'Unlimited': use with caution, Telstra

Telstra has today aired details of its latest unlimited offering in the $129 cap plan, and while it's great that the telco's plans are becoming more and more competitive, has Telstra read the warning label properly?

commentary Telstra today aired details of its latest unlimited offering, the $129 cap plan. While it's great that the telco's plans are becoming more and more competitive, has Telstra read the warning label properly?

Caution tape

(Caution tape image by Eugene Zemlyanskiy, CC 2.0)

Don't get me wrong, unlimited is great as a concept, but in practice, it seems to land companies in court faster than NextG on heat.

I'm convinced that as soon as the Australian Competition and Consumer Commission (ACCC) watchdog hears the word unlimited, its ears prick up and its nose goes straight for the terms and conditions.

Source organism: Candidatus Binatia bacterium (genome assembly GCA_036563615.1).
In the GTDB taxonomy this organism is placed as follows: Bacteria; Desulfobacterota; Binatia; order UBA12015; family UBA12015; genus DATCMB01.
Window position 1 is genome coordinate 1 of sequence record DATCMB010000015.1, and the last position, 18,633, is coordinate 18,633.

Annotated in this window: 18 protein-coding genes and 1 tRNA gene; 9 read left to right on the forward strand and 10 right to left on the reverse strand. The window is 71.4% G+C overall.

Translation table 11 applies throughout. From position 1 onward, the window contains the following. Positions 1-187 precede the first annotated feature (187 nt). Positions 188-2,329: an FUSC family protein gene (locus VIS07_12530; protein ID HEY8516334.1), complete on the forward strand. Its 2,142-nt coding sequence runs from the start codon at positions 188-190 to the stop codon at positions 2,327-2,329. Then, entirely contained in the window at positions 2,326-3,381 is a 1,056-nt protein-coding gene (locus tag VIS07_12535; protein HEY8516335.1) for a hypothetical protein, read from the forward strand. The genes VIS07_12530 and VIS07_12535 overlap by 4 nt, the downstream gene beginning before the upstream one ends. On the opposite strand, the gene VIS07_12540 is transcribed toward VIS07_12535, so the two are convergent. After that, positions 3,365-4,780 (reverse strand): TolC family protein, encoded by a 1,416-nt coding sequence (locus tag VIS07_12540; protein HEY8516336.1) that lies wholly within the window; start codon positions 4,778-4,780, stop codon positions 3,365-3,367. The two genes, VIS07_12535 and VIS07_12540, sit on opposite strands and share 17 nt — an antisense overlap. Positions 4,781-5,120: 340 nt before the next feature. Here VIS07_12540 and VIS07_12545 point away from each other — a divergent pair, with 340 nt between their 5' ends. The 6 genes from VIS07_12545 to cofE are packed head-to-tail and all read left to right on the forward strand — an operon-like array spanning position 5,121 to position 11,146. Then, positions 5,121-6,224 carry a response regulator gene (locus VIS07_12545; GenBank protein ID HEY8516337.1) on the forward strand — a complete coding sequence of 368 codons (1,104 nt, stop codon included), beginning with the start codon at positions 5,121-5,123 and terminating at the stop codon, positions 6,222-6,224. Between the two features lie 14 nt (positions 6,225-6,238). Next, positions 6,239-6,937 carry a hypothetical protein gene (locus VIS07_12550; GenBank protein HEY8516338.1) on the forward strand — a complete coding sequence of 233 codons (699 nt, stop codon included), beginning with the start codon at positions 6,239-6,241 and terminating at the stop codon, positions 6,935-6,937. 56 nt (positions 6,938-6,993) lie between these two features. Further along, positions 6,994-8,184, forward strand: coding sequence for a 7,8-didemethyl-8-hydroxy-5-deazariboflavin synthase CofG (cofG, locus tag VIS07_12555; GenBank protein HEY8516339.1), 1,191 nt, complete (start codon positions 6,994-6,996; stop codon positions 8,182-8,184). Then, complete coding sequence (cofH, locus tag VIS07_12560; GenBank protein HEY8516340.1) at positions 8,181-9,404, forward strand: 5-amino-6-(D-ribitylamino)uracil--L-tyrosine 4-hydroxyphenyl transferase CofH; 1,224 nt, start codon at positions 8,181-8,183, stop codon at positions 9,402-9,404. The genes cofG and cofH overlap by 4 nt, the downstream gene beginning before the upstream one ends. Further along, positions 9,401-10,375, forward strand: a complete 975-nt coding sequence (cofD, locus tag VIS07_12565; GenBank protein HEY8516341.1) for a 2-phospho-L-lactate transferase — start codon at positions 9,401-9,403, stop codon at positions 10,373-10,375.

Optus for example, has been taken to court not once but twice over its use of "unlimited".

In both instances, the ACCC argued that the use of the term unlimited was deceptive, and contravened section 52 of the Trade Practices Act 1974, which states that "a corporation shall not, in trade or commerce, engage in conduct that is misleading or deceptive or is likely to mislead or deceive".

With this new plan, like all plans that have come before it, the devil went down to legal and buried himself in the detail.

Unlimited in the plan that was announced today pertains only to "standard national calls and SMS/MMS messaging to any Australian network".

The Oxford Dictionary defines "unlimited" as: "not limited or restricted in terms of number, quantity, or extent." What? No mention of "fairplay"? And looking at Telstra's terms and conditions set out on its NextG Cap Plans page, there doesn't seem to be any fairplay policy that applies to this offer.

Will Telstra find itself in hot water over the new "unlimited" offerings? I feel the temperature rising.

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